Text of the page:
• Compare and exemplify how individual, business and government interact in various market structures to determine pricing and quantity of goods and services produced and consumed.

    • Analyze the efficiency and equity implications of government interference in markets.

    • Apply economic problem solving skills to evaluate the opportunities and challenges of the increasing globalization of the world economy.

  • PPOL 6690
    MPhil Thesis Research
    3 Credits


    Master's thesis research supervised by a faculty member. A successful defense of the thesis leads to the grade Pass. No course credit is assigned.


    Intended Learning Outcomes

    On successful completion of the course, students will be able to:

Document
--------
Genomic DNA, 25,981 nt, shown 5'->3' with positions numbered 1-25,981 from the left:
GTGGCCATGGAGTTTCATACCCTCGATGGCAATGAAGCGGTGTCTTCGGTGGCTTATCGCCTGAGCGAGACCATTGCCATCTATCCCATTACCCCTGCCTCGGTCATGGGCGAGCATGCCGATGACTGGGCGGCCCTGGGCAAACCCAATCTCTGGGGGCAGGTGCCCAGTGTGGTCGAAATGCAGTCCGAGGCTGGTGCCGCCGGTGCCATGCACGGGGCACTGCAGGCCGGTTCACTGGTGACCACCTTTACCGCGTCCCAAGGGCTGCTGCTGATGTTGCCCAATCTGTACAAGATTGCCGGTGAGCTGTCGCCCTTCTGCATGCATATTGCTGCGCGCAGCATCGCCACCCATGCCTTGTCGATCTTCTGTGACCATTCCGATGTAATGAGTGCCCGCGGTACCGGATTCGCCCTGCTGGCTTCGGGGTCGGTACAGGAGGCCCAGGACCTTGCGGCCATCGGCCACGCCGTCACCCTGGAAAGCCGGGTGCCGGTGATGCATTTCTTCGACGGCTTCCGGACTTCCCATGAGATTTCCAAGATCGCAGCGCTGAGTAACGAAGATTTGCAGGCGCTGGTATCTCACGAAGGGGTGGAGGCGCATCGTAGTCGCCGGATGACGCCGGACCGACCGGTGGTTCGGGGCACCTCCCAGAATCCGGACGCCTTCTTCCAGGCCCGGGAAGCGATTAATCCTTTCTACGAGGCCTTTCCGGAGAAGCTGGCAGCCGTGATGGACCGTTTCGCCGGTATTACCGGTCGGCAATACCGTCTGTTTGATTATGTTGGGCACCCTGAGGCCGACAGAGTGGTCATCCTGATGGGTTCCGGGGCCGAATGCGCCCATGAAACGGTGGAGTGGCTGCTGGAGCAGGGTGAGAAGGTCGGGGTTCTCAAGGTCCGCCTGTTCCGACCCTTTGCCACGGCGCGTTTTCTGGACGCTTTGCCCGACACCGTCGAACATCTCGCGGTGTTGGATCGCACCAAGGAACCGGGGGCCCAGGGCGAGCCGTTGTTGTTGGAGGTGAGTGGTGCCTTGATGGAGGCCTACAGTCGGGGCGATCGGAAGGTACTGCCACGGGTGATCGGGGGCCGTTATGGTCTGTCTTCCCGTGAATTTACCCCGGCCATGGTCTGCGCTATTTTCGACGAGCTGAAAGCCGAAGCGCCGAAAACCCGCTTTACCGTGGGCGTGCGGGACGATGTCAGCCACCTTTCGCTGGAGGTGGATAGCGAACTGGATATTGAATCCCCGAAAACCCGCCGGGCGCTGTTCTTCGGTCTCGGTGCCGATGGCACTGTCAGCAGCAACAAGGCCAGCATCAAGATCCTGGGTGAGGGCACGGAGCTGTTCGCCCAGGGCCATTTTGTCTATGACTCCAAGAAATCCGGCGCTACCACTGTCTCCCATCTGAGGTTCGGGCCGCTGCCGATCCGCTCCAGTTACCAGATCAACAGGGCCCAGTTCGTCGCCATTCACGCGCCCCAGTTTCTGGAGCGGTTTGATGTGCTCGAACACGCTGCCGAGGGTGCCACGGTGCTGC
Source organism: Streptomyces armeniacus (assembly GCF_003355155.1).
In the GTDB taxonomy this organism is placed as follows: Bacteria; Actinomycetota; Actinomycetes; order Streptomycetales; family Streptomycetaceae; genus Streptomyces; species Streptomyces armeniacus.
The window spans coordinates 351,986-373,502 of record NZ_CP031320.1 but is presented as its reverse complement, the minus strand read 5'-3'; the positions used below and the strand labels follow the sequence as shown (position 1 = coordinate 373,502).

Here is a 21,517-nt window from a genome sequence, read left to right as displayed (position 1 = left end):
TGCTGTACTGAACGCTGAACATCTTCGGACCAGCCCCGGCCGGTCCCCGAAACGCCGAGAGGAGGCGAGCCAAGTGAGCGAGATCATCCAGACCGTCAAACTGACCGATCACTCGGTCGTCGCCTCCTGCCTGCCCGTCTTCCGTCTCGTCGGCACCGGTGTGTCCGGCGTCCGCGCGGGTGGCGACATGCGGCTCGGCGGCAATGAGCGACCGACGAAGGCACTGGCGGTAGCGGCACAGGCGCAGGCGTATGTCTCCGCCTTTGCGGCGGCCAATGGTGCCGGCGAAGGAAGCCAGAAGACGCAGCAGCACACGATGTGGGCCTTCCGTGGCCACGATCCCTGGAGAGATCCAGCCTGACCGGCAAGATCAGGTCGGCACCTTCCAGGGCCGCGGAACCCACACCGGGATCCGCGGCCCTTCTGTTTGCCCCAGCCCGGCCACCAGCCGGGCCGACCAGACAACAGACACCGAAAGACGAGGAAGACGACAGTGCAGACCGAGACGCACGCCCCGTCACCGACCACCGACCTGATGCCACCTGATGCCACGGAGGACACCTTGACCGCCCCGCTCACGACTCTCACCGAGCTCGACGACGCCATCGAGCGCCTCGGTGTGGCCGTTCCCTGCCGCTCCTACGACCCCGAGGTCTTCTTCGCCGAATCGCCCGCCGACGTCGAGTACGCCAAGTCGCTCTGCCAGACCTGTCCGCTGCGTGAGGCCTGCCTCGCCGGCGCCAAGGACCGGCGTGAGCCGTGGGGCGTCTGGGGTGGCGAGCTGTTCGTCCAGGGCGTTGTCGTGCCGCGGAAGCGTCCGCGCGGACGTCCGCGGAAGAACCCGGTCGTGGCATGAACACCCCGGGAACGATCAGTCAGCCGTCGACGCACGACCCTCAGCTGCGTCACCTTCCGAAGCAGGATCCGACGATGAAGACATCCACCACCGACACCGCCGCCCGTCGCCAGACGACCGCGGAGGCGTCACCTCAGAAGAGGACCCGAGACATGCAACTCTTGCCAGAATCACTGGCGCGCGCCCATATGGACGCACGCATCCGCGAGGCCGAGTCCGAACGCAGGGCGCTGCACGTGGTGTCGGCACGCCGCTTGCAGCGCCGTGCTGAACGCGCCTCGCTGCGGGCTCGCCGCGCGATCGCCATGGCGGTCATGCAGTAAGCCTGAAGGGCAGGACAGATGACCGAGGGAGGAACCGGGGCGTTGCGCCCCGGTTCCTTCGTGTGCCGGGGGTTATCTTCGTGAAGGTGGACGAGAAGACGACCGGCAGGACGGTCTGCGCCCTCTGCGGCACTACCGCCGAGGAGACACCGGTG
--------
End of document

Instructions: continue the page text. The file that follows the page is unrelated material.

Design, develop and conduct a research proposal on science/technology-based public policy research in their chosen fields.

  • PPOL 7990
    Doctoral Thesis Research
    3 Credits


    Original and independent doctoral thesis research. A successful defense of the thesis leads to the grade Pass. No course credit is assigned.


    Intended Learning Outcomes

    On successful completion of the course, students will be able to design, develop and conduct a research proposal on science/technology-based public policy research in their chosen fields.

ELECTIVE COURSES
  • PPOL 5180 Risk and Regulation 3 credits

    The emergence of regulatory systems is one of the major government advances of the 20th and 21st century. These regulatory regimes are responses to different types of risks-economic/financial, environmental, health, safety and others. This course will examine the concept of risk, and introduce students to the different types of regulatory structures that have been developed to address these.